Then there are the variations in working technique. In the UK we have a simple system for marking up designs with colour, where red is new, green is recovered and blue represents notes which do not form part of the actual documentation. Here, red is red (simple), blue (almost indistinguishable from black and tending to obscure anything beneath it) is green, and green is blue; EXCEPT for some people here, to whom blue is red, red is green and green is blue. Oh, and then there’s the insane yellow scribbling, which apparently merely indicates some spasmodic twitching. And Tipp-Ex: you can’t see through Tipp-Ex. I’ve stopped even trying to make sense of it. I have also had to become familiar with the technique of going through people’s bins for information which they have forgotten was required and have filed carelessly under trash.

Oh yeah, and we’re working on uncontrolled copies. This was brought home to me on Tuesday, when I came across two near identical circuits with identical drawing numbers but at different versions and with DIFFERENT BARCODES. So, from this we can surmise that there are definitely at least two versions of this circuit floating around out there because, oh and get this, we don’t even have the originals to work on – and they don’t correlate the drawings before design work starts (to keep costs down, I’m told). Tick, tick, tick…..

In the interests of seeing a bit more of the country before it’s destroyed by a train crash, I went to Groningen on Saturday, which the locals here describe as being the Amsterdam of the north, but without the tourists. Well, I can understand why it’s called the Amsterdam of the north, and I can also see why there are no tourists. Not bad for shopping, though; and, as I was promised, it has a good fish market (but everywhere over here has a good fish market). Also, although I didn’t sample them, the pubs are supposed to be pretty good, and there are certainly a fair number of them. Of course, UK Health and Safety would close both the fish stalls and the pubs in a heartbeat, and it certainly takes some getting used to the relaxed attitude to hygiene out here: washrooms don’t have hot taps (although they do always have soap, which trumps Blighty), food to be served is left exposed, and beer glasses are rinsed at the bar and then re-used for the next person’s drink. All this is just accepted as normal. Surely, only those for whom death holds no fear would tolerate such conditions…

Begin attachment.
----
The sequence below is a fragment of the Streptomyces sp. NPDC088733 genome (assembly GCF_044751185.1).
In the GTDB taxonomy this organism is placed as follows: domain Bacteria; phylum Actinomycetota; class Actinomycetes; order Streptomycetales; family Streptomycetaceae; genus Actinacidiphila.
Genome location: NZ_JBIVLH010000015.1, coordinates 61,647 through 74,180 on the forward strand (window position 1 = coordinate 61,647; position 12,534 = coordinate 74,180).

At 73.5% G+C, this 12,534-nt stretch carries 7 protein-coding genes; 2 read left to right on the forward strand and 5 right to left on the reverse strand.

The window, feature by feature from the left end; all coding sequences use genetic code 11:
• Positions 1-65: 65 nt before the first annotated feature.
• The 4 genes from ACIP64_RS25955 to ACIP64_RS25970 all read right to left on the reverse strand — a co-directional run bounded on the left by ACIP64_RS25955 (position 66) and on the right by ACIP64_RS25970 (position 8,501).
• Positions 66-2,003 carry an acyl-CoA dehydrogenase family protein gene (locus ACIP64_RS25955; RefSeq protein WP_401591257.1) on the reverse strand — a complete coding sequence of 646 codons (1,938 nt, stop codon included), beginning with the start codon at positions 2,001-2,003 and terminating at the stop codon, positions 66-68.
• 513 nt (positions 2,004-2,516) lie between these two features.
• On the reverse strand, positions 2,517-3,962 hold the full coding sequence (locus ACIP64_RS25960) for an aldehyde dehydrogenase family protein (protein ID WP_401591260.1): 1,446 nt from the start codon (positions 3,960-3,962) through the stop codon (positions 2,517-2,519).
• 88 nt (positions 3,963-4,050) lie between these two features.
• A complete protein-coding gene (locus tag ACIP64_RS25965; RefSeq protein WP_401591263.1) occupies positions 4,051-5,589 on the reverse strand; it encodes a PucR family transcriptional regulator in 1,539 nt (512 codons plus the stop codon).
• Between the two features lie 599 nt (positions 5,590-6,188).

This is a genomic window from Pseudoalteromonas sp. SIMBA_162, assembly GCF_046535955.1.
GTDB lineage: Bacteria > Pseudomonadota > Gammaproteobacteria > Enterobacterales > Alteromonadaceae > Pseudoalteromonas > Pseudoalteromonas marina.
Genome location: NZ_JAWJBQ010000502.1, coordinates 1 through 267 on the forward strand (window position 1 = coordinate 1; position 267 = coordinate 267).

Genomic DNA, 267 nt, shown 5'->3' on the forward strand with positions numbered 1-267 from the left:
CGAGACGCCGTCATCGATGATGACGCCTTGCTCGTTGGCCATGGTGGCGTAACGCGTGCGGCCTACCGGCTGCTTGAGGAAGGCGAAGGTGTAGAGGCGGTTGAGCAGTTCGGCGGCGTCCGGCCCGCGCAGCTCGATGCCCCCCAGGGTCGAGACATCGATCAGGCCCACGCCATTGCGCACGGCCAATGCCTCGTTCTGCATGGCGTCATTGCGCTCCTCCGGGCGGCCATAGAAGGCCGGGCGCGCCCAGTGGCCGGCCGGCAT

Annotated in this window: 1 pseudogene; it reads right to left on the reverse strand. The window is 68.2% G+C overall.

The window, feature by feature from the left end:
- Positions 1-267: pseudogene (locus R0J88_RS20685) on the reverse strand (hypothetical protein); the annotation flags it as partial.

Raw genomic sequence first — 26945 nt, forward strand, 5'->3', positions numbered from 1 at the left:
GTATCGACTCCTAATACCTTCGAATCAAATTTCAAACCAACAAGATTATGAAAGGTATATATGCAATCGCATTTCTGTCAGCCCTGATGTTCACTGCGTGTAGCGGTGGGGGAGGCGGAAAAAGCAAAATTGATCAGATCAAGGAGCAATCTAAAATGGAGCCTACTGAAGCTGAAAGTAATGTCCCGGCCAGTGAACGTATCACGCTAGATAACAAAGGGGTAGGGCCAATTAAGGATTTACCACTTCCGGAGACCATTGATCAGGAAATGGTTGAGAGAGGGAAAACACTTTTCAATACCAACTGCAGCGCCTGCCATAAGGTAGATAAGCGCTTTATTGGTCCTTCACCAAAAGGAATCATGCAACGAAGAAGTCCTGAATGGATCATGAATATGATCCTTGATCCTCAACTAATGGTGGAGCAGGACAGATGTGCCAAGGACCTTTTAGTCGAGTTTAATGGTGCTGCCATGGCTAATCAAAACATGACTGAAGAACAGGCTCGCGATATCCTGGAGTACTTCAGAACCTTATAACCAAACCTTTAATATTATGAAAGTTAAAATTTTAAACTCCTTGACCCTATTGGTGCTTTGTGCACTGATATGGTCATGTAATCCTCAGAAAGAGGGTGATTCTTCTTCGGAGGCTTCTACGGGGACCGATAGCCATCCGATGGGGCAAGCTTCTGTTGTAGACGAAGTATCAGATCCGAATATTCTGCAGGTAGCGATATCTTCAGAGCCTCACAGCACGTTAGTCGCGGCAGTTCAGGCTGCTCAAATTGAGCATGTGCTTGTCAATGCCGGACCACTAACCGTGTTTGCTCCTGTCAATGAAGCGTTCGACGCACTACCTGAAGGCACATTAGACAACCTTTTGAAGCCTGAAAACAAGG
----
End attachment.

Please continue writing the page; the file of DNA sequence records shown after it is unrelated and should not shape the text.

Weather is tolerable. Not cold, but not warm. There is a constant layer of low cloud hanging like a thick fog over everything. I haven’t seen direct sunlight for over a week…

Anyway, I’m in the gym on Wednesday evening, and over some ‘artists’ recording of a car alarm going off (dance music in gyms, why is it always dance music?) I can hear a church bell chiming one note over and over again. I ask Bas, the fitness instructor, what it’s about and whether it’s a town alarm (trust me, if you’d seen Kampen, you’d know why I thought that) and he tells me that it’s ringing to commiserate the re-election of Bush. And, embarrassingly, I believed him. Sucker. In truth, it transpires, the ringing is a monthly occurrence to give thanks for something (presumably the quiet between rings), and I just hadn’t heard it before. Meanwhile, of course, there is something of a mood of national mourning for Theo van Gogh, a film-maker and newspaper columnist regarded as the Nederese Michael Moore, who was killed earlier this week for his opinions about religion.

A note for anyone thinking of doing all their shopping by bicycle: if you have a week’s shopping hanging from the left side of your handlebars, and you indicate left and turn left, then you won’t be able to stop turning left. Trust me, I have learnt this.

Curious language observations:
The scourge of text spelling leaves Nederland largely unaffected, since the appalling abbreviations used are actually words here. For example, ‘lol’ (textese for ‘laugh out loud’) means ‘laugh’; and ‘u’ (textese for ‘you’) means ‘you’. Would anyone be surprised if the origins of texting began here?

EURO WARNING: Anyone concerned about the Euro affecting prices if the UK introduces it will be further unsettled by this observation. Because of the relative worthlessness of a cent, shops over here don’t take 1c or 2c pieces and the coins are falling out of circulation. Effectively, therefore, the smallest coin is now 5c. At the moment, prices are still being rounded down. At the moment. Beyond that, everyone complains that everything costs twice as much now as it did before the transition – anyone who remembers the switch to decimalisation knows what I’m talking about.

Thankfully, it seems that no-one over here watched ‘Whistleblower’ on BBC1 last night, which saved me from embarrassment in the office. For anyone who didn’t see it, the programme was about how fabulously safe UK railways are and heaped praise on all the track guys and raved about the professionalism of Network Rail and the care and attention of all the maintenance contractors. Honestly.

Anyway, John Caddick is back in Holland for the weekend collecting evidence for his Principle Design Licence application, so now we’re off for a fish supper and a brace of bevvies. Many thanks to everyone who’s been staying in touch, it helps to take the edge off the feeling of being an alien (♫”an illegal alien, I’m an Englishman in Zwolle”♫) in a strange land. More updates soon.